I’m also willing to believe that the South Korean military had a less-than-slam-dunk evidentiary case, and wouldn’t be above using what bent cops in the U.S. call a “throwdown piece”–pitching a North Korean torpedo screw in the ocean to put the onus on the NORKs.

I do not believe that, in the aftermath of the sinking of an ROK naval vessel that claimed 46 lives, the Second Naval Command would suppress the story that its ship had alertly shelled a retreating submarine and instead lie to their Joint Chiefs of Staff that they idiotically fired on a flock of birds.

The audit looks more like an effort to plug some embarrassing holes in the official narrative and provide some pre-emptive sunshine inoculation to some questionable actions–including the ROK military’s apparently serial enthusiasm for falsifying crucial records.

Add to chain-of-custody issues rumors that the survivors of the Cheonan have been sequestered to keep them from talking to the press, and the fact that the fuel is continually added to “friendly fire” allegation by shifting stories on the status of the Foal Eagle joint US-ROK military exercise (I believe the most recent reports have operations going on 75 miles away–just over the horizon, darn it!– on the night of the incident), the South Koreans do not have a particularly sweet-smelling dossier to hand over the UN Security Council.

I wonder if the ROK report on the Cheonan would stand up to intense, critical scrutiny–of the kind that Israel’s assault on the Mavi Marmara would receive–at the UN Security Council.

Maybe that’s why South Korea isn’t asking for censure or condemnation and may just settle for a grumpy letter from the president of the UNSC–their case is far from airtight.

But it’s easier to blame the Chinese for shielding North Korea at the UNSC.


(Republished from China Matters by permission of author or representative)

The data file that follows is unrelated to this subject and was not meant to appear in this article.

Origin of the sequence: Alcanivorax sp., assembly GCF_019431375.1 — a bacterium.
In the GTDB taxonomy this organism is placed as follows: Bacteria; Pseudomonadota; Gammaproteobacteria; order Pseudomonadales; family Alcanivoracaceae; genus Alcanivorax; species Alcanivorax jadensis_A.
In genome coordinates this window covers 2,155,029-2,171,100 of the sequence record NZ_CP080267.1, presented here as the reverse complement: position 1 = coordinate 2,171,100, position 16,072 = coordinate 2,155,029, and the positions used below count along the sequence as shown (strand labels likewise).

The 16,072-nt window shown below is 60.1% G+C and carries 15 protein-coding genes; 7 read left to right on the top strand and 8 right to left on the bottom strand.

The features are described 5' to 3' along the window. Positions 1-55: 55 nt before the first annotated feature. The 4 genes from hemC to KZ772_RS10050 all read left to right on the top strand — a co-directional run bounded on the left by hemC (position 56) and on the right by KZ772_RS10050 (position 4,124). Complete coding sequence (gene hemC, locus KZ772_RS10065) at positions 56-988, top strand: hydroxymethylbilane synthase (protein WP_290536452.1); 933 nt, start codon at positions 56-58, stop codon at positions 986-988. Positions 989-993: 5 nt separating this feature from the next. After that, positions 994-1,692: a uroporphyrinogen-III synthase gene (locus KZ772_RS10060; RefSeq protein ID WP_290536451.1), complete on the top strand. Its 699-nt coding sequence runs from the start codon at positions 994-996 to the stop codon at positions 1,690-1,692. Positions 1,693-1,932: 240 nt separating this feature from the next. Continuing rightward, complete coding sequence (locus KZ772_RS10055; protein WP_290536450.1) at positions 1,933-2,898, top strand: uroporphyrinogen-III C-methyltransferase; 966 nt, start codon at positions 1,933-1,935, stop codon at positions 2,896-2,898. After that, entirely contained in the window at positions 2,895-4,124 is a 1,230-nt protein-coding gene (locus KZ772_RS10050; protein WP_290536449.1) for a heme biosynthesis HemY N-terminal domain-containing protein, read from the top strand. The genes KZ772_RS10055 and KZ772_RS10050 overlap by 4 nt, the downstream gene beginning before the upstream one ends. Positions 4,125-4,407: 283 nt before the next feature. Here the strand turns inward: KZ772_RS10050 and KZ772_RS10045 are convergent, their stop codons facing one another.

• Category: Foreign Policy • Tags: Cheonan, Foal Eagle, South Korea 
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  1. Anonymous • Disclaimer says: • Website



    BNP (Black National Party)

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  2. blowback says: • Website

    Do you believe that the North Korean Navy is as capable in submarine warfare as the Kriegsmarine was in 1939?. Because in October of that year the U-47 sneaked into Scapa Flow, sunk HMS Royal Oak and then sneaked back out again. If it was a submarine-fired torpedo that sunk the Cheonan, then the operation was one of the greatest feats of submarine warfare ever. Given the advances in ASW and the location (some of the most heavily monitored waters in the world), the sinking of the Cheonan was probably an even greater feat than the sinking of HMS Royal Oak. So why isn’t Kim Jong-il proclaiming to the high heavens how great his navy is?

    Could it be that it wasn’t actually a North Korean submarine that launched the torpedo?

    Was it “friendly fire” by a South Korean ship or submarine? I doubt it was a US sub, because Americans can’t be relied on to keep a secret.

    Was it a “pop-up” torpedo? One that lies on the seabed until it or a remote sensor detects a suitable target. Have the North Koreans developed and positioned such weapons and one went off by accident?

    Was it a truck-launched long-range homing torpedo? The location where the Cheonan sank is about ten miles from North Korea and the Japanese WW2 Long Lance torpedo had a range of twenty five miles.

    I don’t know but it makes me wonder if the US Navy is still so confidant of being able to keep the Straits of Hormuz open without a land invasion of Iran.